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Cruz Questions Trump's Temperament As Commander In Chief

Republican presidential candidate, Sen. Ted Cruz, R-Texas, departs a campaign stop in Washington, N.H., on Monday.

The presidential primary has now reached the final two-week stretch before Iowans meet to caucus on Feb. 1, but Texas Sen. Ted Cruz is spending some of those precious finals days making a swing through New Hampshire.

Unlike Iowa, where Cruz is neck-and-neck with Donald Trump, New Hampshire is a state where Trump dominates, leading the rest of the pack by nearly 20 points in recent polls.

But Cruz said he believes the campaign is entering a "different phase," where voters will take a closer look at candidates' records — particularly Trump's.

"And as much as I like Donald Trump personally, there is a marked difference between his record and my record," Cruz said.

On the campaign trail in New Hampshire this week, Cruz has stressed that he "likes" Trump, while also raising questions about his resume, temperament and conservative credentials.

Aboard his campaign bus Monday evening, Cruz told NPR that voters want "someone they can trust — not someone who, on any given day, they don't know what he's likely to do."

He continued, "I think the American people want a steady hand at the helm. They want someone they know and trust. They don't want to wake up every day wondering if the latest polls might set off the Commander In Chief into a frenzy of tweets."

Despite the fact that New Hampshire is a more challenging state for a very conservative Republican like Cruz, he said the push in this state is part of his campaign's strategy to make a strong showing in all of the early voting states.

Cruz said he is "all in" in each of the states that vote in February: Iowa, New Hampshire, South Carolina and Nevada.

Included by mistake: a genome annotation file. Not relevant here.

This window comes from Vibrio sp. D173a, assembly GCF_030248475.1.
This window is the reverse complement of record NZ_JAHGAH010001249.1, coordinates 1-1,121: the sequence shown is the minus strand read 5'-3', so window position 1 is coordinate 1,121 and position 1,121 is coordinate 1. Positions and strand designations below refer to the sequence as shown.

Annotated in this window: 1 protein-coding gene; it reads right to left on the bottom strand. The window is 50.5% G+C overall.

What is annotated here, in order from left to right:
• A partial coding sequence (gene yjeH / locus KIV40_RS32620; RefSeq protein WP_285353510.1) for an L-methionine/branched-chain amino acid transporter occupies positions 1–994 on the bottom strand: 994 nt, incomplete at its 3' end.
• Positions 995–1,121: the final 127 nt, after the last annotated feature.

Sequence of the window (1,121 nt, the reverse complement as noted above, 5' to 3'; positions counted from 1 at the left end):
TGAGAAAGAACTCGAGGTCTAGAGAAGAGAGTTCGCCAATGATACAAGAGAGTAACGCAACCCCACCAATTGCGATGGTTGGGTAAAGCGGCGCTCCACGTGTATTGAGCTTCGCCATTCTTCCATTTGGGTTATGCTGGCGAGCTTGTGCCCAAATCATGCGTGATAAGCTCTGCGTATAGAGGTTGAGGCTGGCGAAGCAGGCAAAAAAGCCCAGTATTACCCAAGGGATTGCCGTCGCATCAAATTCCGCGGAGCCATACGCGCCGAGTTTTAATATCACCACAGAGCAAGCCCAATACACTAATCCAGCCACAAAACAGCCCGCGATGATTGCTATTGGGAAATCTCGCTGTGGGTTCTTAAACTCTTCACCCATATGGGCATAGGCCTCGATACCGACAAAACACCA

"We are very much running a national campaign," Cruz said. "Unlike a number of candidates in the field, we don't view any of these one states as a must-win for us."

Cruz is also looking ahead to Super Tuesday on March 1, also nicknamed the "SEC Primary" after the college-football conference, when voters in several southern states, including Cruz's home state of Texas, go to the polls. Cruz's campaign has been building a grassroots network and recently made a campaign swing through March 1 states, including Alabama, Georgia and Virginia.

"So, we believe we're positioned to do well in the first four states," Cruz said, "and we believe Super Tuesday's going to be a tremendous day for us."

Trump was in the Super Tuesday state of Virginia on Monday. During a speech at the conservative Christian college Liberty University, Trump promised to "protect Christianity." Cruz said he's "very glad" to hear that pledge, but suggested that's an easy one to make.

"Every Republican in this race has at one time or another promised to defend religious liberty," Cruz said. "Why? That's what you do when you're running in a Republican primary. The voters are looking for a proven record and not just campaign promises."

Defending religious liberty has been a rallying cry for Cruz's campaign. He's used it to pull together massive rallies in early primary states, as his campaign has bolstered its grassroots organizing and fundraising operations with evangelical supporters.

In New Hampshire, Cruz is trying to convince voters that he can be trusted to keep his campaign promises — even if other politicians have disappointed them.

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